Milford Sound, New Zealand
You take a tour boat through it — very pleasant (as were the New Zealanders aboard). There were waterfalls all around during my early February visit. (2002)

Norwegian fjords – The mountains are much steeper and higher than those around Milford Sound in New Zealand, and the beer is a LOT more expensive. (1988)

Dead Sea, Israel and Jordan
Everyone knows you can buoyantly float in it, but what they don’t mention is it’s oily, and after a few minutes every sore and orifice burns — not real pleasant. (1964)

And here is my listing of not-to-miss Lesser Known Natural Wonders of our world that I have visited:

    South Georgia Island, Antarctica

    Lake Nahuel Huapi, Argentina

    Moreno Glacier, Argentina

    Torres del Paine, Argentina

    Cape Tribulation, Australia

    The Patanal, Brazil

    Lake Chad, Chad

    Lake District, Chile

    Simien Mountains, Ethiopia

    Canje River, Guyana

    Kaieteur Falls, Guyana

    Batur Crater, Bali, Indonesia

    Kelimutu, Flores, Indonesia

    Mount Bromo, Java, Indonesia

    Amboseli, Kenya

    Maasai Mara, Kenya

    Kinabatangan, Sabah, Malaysia

    Kinabalu National Park, Sabah, Malaysia

    Maldives

    Etosha Pan, Namibia

    Fish River Canyon, Namibia

    Rotorua, New Zealand

    Southern Alps, New Zealand

    Lake Baikal, Russia

    Mount-Aux-Sources (Drakensberg Mountains), South Africa

    Horton Plains, Sri Lanka

    Cradle Mountain, Tasmania

    Bwindi Impenetrable Forest, Uganda

    Kibale National Park, Uganda

KURT SHAFER
Chatsworth, IL

Please login or subscribe to ITN to read the entire post.

In no specific order, following are the places I have visited that I consider to be the greatest of the natural wonders of our world. (The Grand Canyon in Arizona would be on this list, but I’m concentrating on sights covered by ITN, those outside of North America and the Caribbean.)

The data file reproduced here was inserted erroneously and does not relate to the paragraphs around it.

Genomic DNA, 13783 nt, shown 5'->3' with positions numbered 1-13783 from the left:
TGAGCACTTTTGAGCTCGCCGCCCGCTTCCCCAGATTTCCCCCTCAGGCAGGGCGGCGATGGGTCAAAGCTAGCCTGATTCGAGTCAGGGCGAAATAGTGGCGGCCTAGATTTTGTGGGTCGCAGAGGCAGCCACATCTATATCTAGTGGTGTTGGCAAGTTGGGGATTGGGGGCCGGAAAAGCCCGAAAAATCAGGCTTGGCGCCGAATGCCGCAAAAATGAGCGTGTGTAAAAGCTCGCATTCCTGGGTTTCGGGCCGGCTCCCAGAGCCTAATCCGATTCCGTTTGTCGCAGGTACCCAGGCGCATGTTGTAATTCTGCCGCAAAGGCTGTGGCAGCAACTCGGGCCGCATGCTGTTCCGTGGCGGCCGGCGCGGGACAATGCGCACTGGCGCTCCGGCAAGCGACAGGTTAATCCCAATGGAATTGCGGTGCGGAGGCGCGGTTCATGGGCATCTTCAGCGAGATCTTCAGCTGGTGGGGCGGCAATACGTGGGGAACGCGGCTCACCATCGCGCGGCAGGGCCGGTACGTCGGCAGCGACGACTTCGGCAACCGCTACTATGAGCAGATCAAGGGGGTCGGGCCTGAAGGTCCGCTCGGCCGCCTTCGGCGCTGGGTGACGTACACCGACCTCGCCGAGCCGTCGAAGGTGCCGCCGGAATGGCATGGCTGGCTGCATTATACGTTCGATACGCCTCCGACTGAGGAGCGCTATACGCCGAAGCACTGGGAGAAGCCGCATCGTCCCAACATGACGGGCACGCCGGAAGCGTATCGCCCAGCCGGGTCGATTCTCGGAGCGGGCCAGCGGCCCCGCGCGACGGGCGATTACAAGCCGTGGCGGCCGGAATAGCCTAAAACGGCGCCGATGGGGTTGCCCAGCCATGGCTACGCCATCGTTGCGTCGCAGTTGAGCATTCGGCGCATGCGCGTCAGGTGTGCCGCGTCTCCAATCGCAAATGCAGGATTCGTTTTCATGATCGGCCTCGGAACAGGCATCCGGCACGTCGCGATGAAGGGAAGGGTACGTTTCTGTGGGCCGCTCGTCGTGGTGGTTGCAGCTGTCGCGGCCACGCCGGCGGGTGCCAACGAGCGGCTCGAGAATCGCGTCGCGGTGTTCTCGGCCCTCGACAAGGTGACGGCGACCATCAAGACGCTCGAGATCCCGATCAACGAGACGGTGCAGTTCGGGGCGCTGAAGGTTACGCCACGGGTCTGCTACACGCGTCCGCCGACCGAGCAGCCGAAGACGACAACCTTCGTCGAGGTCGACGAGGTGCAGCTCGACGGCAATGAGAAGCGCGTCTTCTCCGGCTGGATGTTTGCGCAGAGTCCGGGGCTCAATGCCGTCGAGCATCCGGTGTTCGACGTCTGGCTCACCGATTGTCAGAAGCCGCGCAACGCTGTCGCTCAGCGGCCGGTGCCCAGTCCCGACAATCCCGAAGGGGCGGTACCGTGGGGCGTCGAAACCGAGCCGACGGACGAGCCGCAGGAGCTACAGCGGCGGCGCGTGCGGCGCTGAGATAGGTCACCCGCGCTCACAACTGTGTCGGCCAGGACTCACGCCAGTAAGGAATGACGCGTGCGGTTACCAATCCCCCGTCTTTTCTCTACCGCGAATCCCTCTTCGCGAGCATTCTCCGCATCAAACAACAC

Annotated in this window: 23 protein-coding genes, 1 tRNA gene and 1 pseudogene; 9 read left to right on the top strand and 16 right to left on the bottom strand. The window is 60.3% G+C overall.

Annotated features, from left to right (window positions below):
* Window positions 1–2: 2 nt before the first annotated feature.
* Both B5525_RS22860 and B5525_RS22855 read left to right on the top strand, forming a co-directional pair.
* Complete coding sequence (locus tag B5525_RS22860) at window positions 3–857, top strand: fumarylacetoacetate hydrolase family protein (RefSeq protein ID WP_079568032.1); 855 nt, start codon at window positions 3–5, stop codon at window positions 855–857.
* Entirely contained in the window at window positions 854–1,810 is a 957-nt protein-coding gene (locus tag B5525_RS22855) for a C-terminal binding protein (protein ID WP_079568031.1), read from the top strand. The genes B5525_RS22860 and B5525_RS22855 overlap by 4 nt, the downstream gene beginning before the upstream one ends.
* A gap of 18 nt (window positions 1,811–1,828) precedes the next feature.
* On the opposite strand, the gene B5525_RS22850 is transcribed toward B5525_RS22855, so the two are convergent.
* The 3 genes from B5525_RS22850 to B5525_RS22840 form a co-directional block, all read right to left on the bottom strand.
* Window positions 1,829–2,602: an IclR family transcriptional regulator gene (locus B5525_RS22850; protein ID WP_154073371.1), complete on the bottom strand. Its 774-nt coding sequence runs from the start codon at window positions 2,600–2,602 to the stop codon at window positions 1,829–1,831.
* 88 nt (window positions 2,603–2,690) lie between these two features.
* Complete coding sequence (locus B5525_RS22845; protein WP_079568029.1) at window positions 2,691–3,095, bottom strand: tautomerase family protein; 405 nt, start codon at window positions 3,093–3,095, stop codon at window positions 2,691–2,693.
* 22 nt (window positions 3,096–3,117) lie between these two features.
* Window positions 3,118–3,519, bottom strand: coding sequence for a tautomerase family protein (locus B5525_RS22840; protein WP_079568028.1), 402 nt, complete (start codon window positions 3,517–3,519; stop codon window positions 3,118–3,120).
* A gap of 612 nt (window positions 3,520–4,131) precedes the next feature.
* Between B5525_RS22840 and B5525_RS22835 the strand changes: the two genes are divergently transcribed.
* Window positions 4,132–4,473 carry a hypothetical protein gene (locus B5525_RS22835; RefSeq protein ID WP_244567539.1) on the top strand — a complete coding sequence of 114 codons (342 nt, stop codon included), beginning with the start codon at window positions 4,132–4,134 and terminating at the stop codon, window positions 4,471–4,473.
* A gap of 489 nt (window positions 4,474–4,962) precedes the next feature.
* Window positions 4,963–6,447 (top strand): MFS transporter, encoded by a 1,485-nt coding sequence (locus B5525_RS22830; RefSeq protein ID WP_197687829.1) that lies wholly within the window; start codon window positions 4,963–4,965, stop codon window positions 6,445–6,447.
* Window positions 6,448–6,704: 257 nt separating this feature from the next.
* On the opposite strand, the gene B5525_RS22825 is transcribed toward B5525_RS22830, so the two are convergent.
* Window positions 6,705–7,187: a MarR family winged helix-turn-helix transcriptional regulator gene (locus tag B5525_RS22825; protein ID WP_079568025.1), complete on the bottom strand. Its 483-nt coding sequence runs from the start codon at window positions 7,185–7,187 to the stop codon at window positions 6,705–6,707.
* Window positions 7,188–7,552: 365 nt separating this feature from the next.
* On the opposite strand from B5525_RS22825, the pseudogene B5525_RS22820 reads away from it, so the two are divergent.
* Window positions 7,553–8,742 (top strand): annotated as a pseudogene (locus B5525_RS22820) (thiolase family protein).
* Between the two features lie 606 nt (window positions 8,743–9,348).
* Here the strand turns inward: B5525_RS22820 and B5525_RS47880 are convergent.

Several entries from my list of Lesser Known Natural Wonders, listed at the bottom, would be in this category if they were more widely known. I have been to 183 of the 194 countries on the ITN Official List of Nations.

Himalayas, Nepal – This great sight — mountains and mountains — was amplified by a 100-dollar hour-long plane ride along the southern edge. They are the highest and most impressive mountains in the world. (1996)

Iguazú Falls, Brazil and Argentina – Perhaps the greatest waterfall in the world (though Victoria Falls is a close second), it’s actually more of a series of cascades than a Niagara-like waterfall. (1995, 2001)

Rwenzori Mountains, Uganda (aka the Mountains of the Moon) –
They’re arguably the greatest natural wonder in the world, and I climbed them three times, though “trekking” is probably the better word since the only mountain climbing skill required is endurance.

Each trek took six to eight days and carried us through mountain farms, across raging rivers and through the most diverse and exotic vegetation existing on this planet until we reached peaks 19,000 feet high. Imagine, in the middle of Africa a few degrees north of the equator, six glaciers! (1997, 1998, 1999)